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County applies for nursing home beds; success could help McFarland redevelopment

The H.J. McFarland Memorial Home in 1987. Operated by Prince Edward County, the H.J. McFarland Home for the Aged was named in memory of Picton’s longest-serving mayor Harvey McFarland, from 1951-1970 and 1973-74 (died in office). It opened in August 1975. Photo from the collection of Alan R. Capon

Facing a shortage of nursing home beds in Prince Edward County, Chief Administrative Officer James Hepburn reports the municipality has applied for more.

Hepburn told council at Thursday’s Committee of the Whole meeting that an application is being submitted Friday to the Ministry of Health and Long-Term Care, for 76 beds under the province’s new ‘Aging with Confidence: Ontario’s Action Plan for Seniors’ plan announced in the fall.

McFarland Memorial Home site 2017.

“The 76 new beds would facilitate the redevelopment of a new HJ McFarland Home with 160 beds – based on the fact the new design guidelines the ministry put out in 2015 revolve around “pods” of 32,” said Hepburn. “Council is aware we are required to redevelop the current home of 84 ‘C’ class beds by 2025.”

The number, he said, is felt in the industry as a good number – a little on the low side – but will achieve economies of scale to help minimize the amount the County has to contribute in tax dollars to support redevelopment of the home.

The province’s plan announced in November, includes intention to build 5,000 new long-term care beds by 2022 and 30,000 beds over the next decade. It is also eliminating all four-bed wards in the province’s long-term care homes by 2025, by supporting the redevelopment of more than 30,000 existing long-term care beds in more than 300 homes.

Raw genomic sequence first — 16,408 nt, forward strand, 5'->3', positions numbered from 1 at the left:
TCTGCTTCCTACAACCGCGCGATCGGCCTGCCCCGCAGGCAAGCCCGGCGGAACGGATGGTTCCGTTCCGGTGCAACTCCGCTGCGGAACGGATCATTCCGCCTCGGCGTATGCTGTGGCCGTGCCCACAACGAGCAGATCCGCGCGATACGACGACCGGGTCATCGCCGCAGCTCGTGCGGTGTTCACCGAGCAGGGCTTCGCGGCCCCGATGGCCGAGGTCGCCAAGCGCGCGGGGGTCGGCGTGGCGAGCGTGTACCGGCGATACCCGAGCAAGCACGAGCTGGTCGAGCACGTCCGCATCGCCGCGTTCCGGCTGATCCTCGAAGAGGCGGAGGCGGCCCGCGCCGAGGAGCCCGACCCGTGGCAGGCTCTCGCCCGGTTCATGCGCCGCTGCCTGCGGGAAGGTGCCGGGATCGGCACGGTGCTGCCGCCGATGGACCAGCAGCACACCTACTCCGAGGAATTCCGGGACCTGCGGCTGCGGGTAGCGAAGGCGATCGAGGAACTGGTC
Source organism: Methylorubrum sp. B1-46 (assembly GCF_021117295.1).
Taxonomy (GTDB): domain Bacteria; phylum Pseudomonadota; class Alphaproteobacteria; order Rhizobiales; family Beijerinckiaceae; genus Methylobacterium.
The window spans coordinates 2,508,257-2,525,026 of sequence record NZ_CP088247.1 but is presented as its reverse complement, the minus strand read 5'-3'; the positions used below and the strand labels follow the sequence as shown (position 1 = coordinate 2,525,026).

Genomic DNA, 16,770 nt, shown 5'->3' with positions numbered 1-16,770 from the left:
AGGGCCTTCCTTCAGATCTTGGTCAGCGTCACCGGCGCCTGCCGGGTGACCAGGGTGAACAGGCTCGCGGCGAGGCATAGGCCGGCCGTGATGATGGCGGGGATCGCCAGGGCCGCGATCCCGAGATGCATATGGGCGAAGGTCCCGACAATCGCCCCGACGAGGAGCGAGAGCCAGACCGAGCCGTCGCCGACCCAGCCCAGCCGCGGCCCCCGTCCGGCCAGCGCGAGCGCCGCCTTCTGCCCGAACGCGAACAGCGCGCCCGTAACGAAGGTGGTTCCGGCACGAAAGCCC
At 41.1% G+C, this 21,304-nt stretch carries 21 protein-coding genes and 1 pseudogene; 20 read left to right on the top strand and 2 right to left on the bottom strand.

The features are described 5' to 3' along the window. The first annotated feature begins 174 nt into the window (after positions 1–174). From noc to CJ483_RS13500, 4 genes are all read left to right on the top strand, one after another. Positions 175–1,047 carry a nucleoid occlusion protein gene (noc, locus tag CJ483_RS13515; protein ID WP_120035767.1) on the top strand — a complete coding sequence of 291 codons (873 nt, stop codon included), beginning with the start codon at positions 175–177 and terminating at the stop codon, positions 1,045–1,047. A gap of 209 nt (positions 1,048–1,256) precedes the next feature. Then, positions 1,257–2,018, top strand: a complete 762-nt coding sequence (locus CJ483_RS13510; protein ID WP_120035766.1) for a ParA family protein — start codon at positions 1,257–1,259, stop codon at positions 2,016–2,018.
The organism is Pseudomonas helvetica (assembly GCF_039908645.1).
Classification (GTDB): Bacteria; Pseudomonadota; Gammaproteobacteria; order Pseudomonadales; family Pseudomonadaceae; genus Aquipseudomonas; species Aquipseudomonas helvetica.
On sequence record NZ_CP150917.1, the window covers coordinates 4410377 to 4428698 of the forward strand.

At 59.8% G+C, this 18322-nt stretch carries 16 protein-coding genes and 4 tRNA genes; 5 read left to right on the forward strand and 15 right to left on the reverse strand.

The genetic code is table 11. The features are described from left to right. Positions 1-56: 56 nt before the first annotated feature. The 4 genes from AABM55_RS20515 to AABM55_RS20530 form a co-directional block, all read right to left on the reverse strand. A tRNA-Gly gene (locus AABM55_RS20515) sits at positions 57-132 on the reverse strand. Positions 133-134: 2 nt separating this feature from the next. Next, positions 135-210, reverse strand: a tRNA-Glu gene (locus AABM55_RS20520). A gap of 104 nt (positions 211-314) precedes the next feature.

The Ministry of Health and Long Term Care issued a call for applications on Feb. 12.

The County’s last bid in 2015 to the South East Local Health Integration Network (LHIN), for the 78 beds that were made available from the closing of Picton Manor Nursing Home was unsuccessful.

“We were in discussion with the South East LHIN and incorporated a number of their priorities in this application,” said Hepburn, noting the County could hear whether it has been approved by May or June.

The fate of some of the smaller, existing nursing homes was also considered during the application process, he said – especially ones not on municipal services, under 50 beds that don’t make a lot of sense to redevelop on existing sites. Some are owned by larger corporations so these beds could leave the County if they decided to consolidate two or three homes that they owned in Eastern Ontario into one. We could end up with a real deficit of beds.”

The County has the second largest senior population ratio in Ontario, and the fifth largest in Canada.  Waiting times to gain admission to one of four nursing homes in the County can be up to six months.

“Based on the last application with the South East LHIN, they supplied us with a lot of demographic information and certainly we pointed that out to the Ministry that we are very much an aging community and we are going to have a deficit of long-term care beds in the very near future,” said Hepburn. “Exacerbated by the fact that if we do lose some of these homes – if they decide to redevelop, or decide to sell their licences – it could be an even bigger problem for us.”

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